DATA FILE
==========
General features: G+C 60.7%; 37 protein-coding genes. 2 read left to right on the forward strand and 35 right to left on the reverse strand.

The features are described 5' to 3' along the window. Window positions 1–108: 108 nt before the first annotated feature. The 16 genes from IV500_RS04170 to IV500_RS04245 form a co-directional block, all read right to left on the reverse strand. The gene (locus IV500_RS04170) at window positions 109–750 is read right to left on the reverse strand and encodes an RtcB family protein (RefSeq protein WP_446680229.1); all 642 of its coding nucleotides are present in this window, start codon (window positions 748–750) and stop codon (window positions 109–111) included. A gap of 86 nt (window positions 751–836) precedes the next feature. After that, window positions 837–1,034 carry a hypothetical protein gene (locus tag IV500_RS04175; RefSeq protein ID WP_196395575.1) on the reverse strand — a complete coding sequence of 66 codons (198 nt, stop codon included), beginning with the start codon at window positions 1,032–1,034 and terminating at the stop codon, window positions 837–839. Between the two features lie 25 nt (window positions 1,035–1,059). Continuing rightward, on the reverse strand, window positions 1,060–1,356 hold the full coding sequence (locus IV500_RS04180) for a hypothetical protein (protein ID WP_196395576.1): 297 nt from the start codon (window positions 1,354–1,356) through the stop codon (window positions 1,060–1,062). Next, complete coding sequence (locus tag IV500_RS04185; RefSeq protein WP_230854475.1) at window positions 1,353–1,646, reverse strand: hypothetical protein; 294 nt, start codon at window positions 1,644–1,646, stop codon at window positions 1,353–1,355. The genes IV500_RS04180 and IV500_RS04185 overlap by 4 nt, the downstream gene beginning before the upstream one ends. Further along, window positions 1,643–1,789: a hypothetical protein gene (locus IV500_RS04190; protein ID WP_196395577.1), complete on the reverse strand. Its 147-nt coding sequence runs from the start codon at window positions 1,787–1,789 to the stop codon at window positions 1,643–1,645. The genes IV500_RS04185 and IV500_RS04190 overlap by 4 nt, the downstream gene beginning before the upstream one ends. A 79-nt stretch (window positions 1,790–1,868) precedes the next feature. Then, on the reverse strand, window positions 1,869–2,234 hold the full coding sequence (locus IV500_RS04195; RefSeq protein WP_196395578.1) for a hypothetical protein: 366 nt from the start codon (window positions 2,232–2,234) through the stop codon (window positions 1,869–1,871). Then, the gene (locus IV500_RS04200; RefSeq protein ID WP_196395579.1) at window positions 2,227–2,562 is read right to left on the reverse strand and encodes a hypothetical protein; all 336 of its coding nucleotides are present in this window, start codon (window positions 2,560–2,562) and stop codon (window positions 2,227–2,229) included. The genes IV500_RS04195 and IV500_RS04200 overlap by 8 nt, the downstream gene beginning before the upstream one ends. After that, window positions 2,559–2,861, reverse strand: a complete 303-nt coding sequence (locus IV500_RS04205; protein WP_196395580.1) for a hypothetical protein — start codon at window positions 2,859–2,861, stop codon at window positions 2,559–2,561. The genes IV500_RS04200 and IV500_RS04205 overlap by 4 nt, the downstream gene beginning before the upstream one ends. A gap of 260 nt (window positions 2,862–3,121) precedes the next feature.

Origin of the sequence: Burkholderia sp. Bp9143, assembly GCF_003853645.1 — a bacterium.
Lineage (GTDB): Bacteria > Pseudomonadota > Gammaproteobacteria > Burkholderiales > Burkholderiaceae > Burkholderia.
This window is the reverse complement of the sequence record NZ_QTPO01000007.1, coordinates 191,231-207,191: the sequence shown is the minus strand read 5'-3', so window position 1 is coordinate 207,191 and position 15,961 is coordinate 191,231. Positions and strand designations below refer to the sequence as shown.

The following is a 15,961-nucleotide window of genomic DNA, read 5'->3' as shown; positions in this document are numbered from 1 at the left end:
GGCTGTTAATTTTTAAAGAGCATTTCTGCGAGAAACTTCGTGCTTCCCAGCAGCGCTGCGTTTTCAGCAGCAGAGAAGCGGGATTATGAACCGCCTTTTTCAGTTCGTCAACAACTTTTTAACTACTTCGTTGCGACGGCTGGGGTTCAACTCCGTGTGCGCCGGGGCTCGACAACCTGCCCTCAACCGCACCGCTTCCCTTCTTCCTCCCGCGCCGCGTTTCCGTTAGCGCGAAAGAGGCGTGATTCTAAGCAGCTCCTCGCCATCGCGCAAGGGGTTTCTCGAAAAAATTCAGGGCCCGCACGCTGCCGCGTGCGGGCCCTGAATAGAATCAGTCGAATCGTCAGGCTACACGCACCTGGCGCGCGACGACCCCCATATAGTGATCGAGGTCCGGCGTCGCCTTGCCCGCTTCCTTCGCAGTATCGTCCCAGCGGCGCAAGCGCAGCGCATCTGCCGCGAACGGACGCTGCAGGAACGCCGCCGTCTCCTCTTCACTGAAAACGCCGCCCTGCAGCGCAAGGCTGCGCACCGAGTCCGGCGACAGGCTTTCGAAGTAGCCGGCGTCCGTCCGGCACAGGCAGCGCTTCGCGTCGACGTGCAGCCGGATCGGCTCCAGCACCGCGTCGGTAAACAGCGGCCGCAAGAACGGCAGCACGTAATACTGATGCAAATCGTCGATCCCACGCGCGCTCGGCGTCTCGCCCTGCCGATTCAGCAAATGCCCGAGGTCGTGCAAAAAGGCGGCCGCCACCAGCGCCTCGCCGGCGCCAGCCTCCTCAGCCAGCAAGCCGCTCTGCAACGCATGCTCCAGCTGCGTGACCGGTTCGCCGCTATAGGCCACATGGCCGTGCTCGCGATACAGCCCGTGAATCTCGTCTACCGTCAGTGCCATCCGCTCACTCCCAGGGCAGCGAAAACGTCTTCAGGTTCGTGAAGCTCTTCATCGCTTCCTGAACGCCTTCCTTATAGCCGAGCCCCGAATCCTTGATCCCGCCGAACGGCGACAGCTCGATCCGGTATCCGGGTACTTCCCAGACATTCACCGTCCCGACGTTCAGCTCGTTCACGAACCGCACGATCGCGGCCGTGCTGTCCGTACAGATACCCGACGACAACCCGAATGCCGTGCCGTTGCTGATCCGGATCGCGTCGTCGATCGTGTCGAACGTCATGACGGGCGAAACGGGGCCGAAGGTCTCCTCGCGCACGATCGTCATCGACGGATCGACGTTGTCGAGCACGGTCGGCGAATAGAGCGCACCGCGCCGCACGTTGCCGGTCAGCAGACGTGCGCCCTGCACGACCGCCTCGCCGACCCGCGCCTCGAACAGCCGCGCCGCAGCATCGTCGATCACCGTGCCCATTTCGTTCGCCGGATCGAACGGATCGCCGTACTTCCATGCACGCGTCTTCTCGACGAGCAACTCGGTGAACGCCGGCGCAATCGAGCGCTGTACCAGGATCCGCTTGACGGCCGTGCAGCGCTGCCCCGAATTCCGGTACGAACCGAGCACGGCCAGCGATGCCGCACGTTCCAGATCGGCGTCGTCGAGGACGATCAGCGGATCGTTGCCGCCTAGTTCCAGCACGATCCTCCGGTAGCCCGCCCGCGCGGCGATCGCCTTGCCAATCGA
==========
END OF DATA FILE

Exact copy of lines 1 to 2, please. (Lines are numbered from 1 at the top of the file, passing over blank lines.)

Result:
General features: G+C 60.7%; 37 protein-coding genes. 2 read left to right on the forward strand and 35 right to left on the reverse strand.

The features are described 5' to 3' along the window. Window positions 1–108: 108 nt before the first annotated feature. The 16 genes from IV500_RS04170 to IV500_RS04245 form a co-directional block, all read right to left on the reverse strand. The gene (locus IV500_RS04170) at window positions 109–750 is read right to left on the reverse strand and encodes an RtcB family protein (RefSeq protein WP_446680229.1); all 642 of its coding nucleotides are present in this window, start codon (window positions 748–750) and stop codon (window positions 109–111) included. A gap of 86 nt (window positions 751–836) precedes the next feature. After that, window positions 837–1,034 carry a hypothetical protein gene (locus tag IV500_RS04175; RefSeq protein ID WP_196395575.1) on the reverse strand — a complete coding sequence of 66 codons (198 nt, stop codon included), beginning with the start codon at window positions 1,032–1,034 and terminating at the stop codon, window positions 837–839. Between the two features lie 25 nt (window positions 1,035–1,059). Continuing rightward, on the reverse strand, window positions 1,060–1,356 hold the full coding sequence (locus IV500_RS04180) for a hypothetical protein (protein ID WP_196395576.1): 297 nt from the start codon (window positions 1,354–1,356) through the stop codon (window positions 1,060–1,062). Next, complete coding sequence (locus tag IV500_RS04185; RefSeq protein WP_230854475.1) at window positions 1,353–1,646, reverse strand: hypothetical protein; 294 nt, start codon at window positions 1,644–1,646, stop codon at window positions 1,353–1,355. The genes IV500_RS04180 and IV500_RS04185 overlap by 4 nt, the downstream gene beginning before the upstream one ends. Further along, window positions 1,643–1,789: a hypothetical protein gene (locus IV500_RS04190; protein ID WP_196395577.1), complete on the reverse strand. Its 147-nt coding sequence runs from the start codon at window positions 1,787–1,789 to the stop codon at window positions 1,643–1,645. The genes IV500_RS04185 and IV500_RS04190 overlap by 4 nt, the downstream gene beginning before the upstream one ends. A 79-nt stretch (window positions 1,790–1,868) precedes the next feature. Then, on the reverse strand, window positions 1,869–2,234 hold the full coding sequence (locus IV500_RS04195; RefSeq protein WP_196395578.1) for a hypothetical protein: 366 nt from the start codon (window positions 2,232–2,234) through the stop codon (window positions 1,869–1,871). Then, the gene (locus IV500_RS04200; RefSeq protein ID WP_196395579.1) at window positions 2,227–2,562 is read right to left on the reverse strand and encodes a hypothetical protein; all 336 of its coding nucleotides are present in this window, start codon (window positions 2,560–2,562) and stop codon (window positions 2,227–2,229) included. The genes IV500_RS04195 and IV500_RS04200 overlap by 8 nt, the downstream gene beginning before the upstream one ends. After that, window positions 2,559–2,861, reverse strand: a complete 303-nt coding sequence (locus IV500_RS04205; protein WP_196395580.1) for a hypothetical protein — start codon at window positions 2,859–2,861, stop codon at window positions 2,559–2,561. The genes IV500_RS04200 and IV500_RS04205 overlap by 4 nt, the downstream gene beginning before the upstream one ends. A gap of 260 nt (window positions 2,862–3,121) precedes the next feature.